Mona Parsa last edited by Mona Parsa
@mfcss Let’s please not call the eUICC or eSIM, MFF2. Maybe that’s the reason for the confusions.
You cannot change the profile on MFF2 , the same as you cannot do it on your plastic SIM.
You need a consumer eSIM and this has HW part which is still embedded/solderable
When you use consumer eSIM in your product, it comes with a bootsrtap profile (equivalent to WiFi in iPhone which is required to download eSIM profile )
As much as I know, this is something DT offers for consumer products such as smart watch, eldery, child monitoring and some bikes with UI. Let’s get you a consumer eSIM expert to give you more info.
@mfcss I checked the Deutsche Telekom pages about how the process is to get an eSIM profile.
- you got a device
- you contact Deutsche Telekom
- You sign a contract for mobile connectivity
- You request an eSIM profile instead orderin plastic SIM
- you get the profile.
Now assuming the user wants to migrate to another Telco provider they would need to do the same steps there…
But what I understand from your question: You intend to have 1 central provider where you (?) sign kind of a frame contract and want then that your users cann call that central provider and choose a telco operator that they want and then get an eSIM profile from that operator?
does this page here help you?
Mona Parsa last edited by
@mfcss I think you can get this by a ‘Bootstrap provider’ . DT offers connectivity and is not offering bootstrap (only) profiles.
What we offer in consumer eSIM product is connectivity, not just bootstrap as you require.
Mona Parsa last edited by
@mona-parsa Something like this?
Thanks for all the inputs.
To clarify a bit:
On the “hardware” side, the form factor that we would prefer is MFF2, where the chip is soldered onto the PCB during our PCB assembly. It brings advantages in terms of production, costs, ingress protection etc.
When it comes to the “software” we essentially want to enable our end customers to choose their own vendor for the SIM - just like they would do if they were to use a physical external SIM card. If we forget the “global provider” for a second, the first step for us is to understand if there are some technical limitations to this concept:
Question 1: Is anything going to prevent us from adding an MFF2 module on our PCB and then enable our users to configure our device with the relevant SIM information from their preferred local provider? (e.g. AT&T, Verizon, DT, etc). From some of the posts here, it sounds as if the MFF2 module is from a “technical” point-of-view “locked” - similar to how a physical external SIM card is “locked” to a provider. However, this seems counter-intuitive, since both smart watches, iPhones etc. all seem to have MFF2 modules that are “unlocked” (meaning a smartwatch customer can call his local provider and get the SIM details required to activate the smart watch - without involving the smartwatch manufacturer in anyway). Hope this makes sense?
@mfcss the difference between an MFF2 and an eSIM is:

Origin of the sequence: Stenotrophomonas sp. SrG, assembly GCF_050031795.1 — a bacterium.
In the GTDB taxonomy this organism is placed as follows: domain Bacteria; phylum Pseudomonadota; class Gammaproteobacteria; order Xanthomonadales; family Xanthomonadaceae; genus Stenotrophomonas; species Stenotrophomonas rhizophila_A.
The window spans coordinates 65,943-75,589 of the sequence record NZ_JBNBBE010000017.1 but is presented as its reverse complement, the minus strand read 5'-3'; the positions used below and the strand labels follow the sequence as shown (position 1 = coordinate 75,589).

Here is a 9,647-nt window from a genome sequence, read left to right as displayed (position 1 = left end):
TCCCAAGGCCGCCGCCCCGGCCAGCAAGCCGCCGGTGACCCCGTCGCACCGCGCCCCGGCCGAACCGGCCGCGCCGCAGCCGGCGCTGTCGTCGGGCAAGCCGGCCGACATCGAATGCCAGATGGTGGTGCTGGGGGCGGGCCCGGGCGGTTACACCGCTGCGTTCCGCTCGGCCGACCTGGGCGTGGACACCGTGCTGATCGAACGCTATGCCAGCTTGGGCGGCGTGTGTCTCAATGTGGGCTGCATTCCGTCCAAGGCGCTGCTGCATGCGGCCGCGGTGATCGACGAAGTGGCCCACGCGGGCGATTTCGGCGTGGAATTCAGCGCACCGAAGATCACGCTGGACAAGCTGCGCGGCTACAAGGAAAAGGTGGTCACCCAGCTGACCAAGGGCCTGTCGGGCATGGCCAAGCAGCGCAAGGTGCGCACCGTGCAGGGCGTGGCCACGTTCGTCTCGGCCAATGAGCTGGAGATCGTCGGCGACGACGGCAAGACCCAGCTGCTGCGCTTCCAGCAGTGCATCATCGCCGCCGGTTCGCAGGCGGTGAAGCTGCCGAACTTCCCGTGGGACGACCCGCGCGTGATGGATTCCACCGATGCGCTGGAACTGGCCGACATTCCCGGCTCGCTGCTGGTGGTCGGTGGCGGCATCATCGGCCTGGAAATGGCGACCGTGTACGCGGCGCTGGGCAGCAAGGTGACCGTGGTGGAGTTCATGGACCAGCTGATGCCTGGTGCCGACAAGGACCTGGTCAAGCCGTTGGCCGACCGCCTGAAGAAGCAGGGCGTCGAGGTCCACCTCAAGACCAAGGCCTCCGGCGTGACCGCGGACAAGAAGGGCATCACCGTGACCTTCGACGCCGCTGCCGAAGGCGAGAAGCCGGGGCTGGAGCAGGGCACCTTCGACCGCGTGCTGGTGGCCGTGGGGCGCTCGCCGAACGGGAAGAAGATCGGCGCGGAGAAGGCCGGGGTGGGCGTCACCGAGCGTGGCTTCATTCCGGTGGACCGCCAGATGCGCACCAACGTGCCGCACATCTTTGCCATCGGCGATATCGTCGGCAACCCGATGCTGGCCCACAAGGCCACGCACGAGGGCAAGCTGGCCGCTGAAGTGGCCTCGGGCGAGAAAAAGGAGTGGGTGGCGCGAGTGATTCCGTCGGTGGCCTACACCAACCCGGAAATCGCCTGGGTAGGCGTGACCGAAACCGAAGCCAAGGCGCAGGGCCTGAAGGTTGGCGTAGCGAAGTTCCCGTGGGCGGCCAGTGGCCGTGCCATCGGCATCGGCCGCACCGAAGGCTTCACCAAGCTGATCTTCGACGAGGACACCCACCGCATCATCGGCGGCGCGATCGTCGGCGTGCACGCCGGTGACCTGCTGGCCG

- MFF2 is a form factor same like 4FF etc. You need a contract with an operator and then order these SIM on a tape and then solder it onto the PCB and later can activate with a tariff from that operator
- an eSIM is an integrated cirquit that you solder onto the PCB and later your customers go to any operator of your choice and ask to get a contract
I don’t have enough knowledge about that but please check the Thales URL: https://www.thalesgroup.com/en/markets/digital-identity-and-security/mobile/connectivity/esim/what-is-an-esim
Thank you for your inputs.
What we wish to implement is an embedded SIM with a Consumer Profile architecture, where our end users are able to “pull” the profile they want from their preferred provider - whether that is e.g. Verizon, AT&T, DT, …
When I mention MFF2 in this regard, it is because my assumption (at least so far) had been that this would be the physical form-factor that would be used for the embedded SIM module that is to be soldered onto the PCB of e.g. a smartwatch, smartphone - or our data logger.
However, if the MFF2 is in reality “locked” to the UICC model (where a provider is pre-defined on a wheel of MFF2 modules), what would be an example form factor and hardware name for an eUICC enabled chip that is to be soldered onto a PCB (i.e. an embedded SIM with eUICC)?
And do you have an example of such a module with a link?
@mfcss I’ve got another hint from a colleague:
Arkessa seems to have implemented a solution for GSMA’s ‘Remote Provisioning Architecture for Embedded UICC (eUICC)’ - eUICC and eSIM are synonyms:
Read more here: https://www.arkessa.com/services/managed-global-connectivity/euicc/
Maybe this is even the complete solution which is needed here.
With that solution, there is not even the need to pass the QRcode data to the application as the module will download the prepared profile using a QRcode entered on a web portal. Even a change later on to another provider is possible by assigning a new profile to the eUICC which is downloaded by the module later on.